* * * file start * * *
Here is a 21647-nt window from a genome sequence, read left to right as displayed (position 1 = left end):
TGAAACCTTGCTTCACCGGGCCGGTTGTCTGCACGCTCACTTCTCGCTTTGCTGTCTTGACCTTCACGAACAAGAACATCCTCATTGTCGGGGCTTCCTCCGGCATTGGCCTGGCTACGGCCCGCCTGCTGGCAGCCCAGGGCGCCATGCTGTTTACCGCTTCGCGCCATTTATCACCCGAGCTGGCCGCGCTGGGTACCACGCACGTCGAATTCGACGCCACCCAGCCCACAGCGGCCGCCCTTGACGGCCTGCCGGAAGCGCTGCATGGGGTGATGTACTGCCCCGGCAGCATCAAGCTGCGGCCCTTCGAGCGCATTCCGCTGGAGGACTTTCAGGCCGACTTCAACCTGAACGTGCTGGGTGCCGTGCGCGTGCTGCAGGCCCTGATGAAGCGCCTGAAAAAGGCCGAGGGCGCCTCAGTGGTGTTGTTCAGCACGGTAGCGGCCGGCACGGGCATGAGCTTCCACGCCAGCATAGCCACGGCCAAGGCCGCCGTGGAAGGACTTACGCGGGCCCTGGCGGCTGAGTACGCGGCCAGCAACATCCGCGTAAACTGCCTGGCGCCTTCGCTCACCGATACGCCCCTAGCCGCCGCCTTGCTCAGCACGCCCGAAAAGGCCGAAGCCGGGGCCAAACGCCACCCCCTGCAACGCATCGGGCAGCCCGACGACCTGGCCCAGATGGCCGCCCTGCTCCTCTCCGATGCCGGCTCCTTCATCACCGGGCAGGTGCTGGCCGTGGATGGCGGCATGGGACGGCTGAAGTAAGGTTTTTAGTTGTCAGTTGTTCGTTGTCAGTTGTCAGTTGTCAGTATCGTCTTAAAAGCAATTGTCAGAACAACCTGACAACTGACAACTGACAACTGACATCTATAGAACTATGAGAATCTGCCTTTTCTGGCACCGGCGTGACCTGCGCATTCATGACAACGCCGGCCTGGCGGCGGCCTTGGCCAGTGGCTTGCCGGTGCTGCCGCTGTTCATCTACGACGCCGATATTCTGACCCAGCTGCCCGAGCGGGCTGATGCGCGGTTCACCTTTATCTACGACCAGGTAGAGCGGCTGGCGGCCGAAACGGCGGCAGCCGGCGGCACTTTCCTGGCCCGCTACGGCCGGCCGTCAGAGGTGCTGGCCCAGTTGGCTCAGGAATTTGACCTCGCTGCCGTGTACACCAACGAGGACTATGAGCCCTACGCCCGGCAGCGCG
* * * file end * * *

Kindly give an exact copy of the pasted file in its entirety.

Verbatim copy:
Here is a 21647-nt window from a genome sequence, read left to right as displayed (position 1 = left end):
TGAAACCTTGCTTCACCGGGCCGGTTGTCTGCACGCTCACTTCTCGCTTTGCTGTCTTGACCTTCACGAACAAGAACATCCTCATTGTCGGGGCTTCCTCCGGCATTGGCCTGGCTACGGCCCGCCTGCTGGCAGCCCAGGGCGCCATGCTGTTTACCGCTTCGCGCCATTTATCACCCGAGCTGGCCGCGCTGGGTACCACGCACGTCGAATTCGACGCCACCCAGCCCACAGCGGCCGCCCTTGACGGCCTGCCGGAAGCGCTGCATGGGGTGATGTACTGCCCCGGCAGCATCAAGCTGCGGCCCTTCGAGCGCATTCCGCTGGAGGACTTTCAGGCCGACTTCAACCTGAACGTGCTGGGTGCCGTGCGCGTGCTGCAGGCCCTGATGAAGCGCCTGAAAAAGGCCGAGGGCGCCTCAGTGGTGTTGTTCAGCACGGTAGCGGCCGGCACGGGCATGAGCTTCCACGCCAGCATAGCCACGGCCAAGGCCGCCGTGGAAGGACTTACGCGGGCCCTGGCGGCTGAGTACGCGGCCAGCAACATCCGCGTAAACTGCCTGGCGCCTTCGCTCACCGATACGCCCCTAGCCGCCGCCTTGCTCAGCACGCCCGAAAAGGCCGAAGCCGGGGCCAAACGCCACCCCCTGCAACGCATCGGGCAGCCCGACGACCTGGCCCAGATGGCCGCCCTGCTCCTCTCCGATGCCGGCTCCTTCATCACCGGGCAGGTGCTGGCCGTGGATGGCGGCATGGGACGGCTGAAGTAAGGTTTTTAGTTGTCAGTTGTTCGTTGTCAGTTGTCAGTTGTCAGTATCGTCTTAAAAGCAATTGTCAGAACAACCTGACAACTGACAACTGACAACTGACATCTATAGAACTATGAGAATCTGCCTTTTCTGGCACCGGCGTGACCTGCGCATTCATGACAACGCCGGCCTGGCGGCGGCCTTGGCCAGTGGCTTGCCGGTGCTGCCGCTGTTCATCTACGACGCCGATATTCTGACCCAGCTGCCCGAGCGGGCTGATGCGCGGTTCACCTTTATCTACGACCAGGTAGAGCGGCTGGCGGCCGAAACGGCGGCAGCCGGCGGCACTTTCCTGGCCCGCTACGGCCGGCCGTCAGAGGTGCTGGCCCAGTTGGCTCAGGAATTTGACCTCGCTGCCGTGTACACCAACGAGGACTATGAGCCCTACGCCCGGCAGCGCG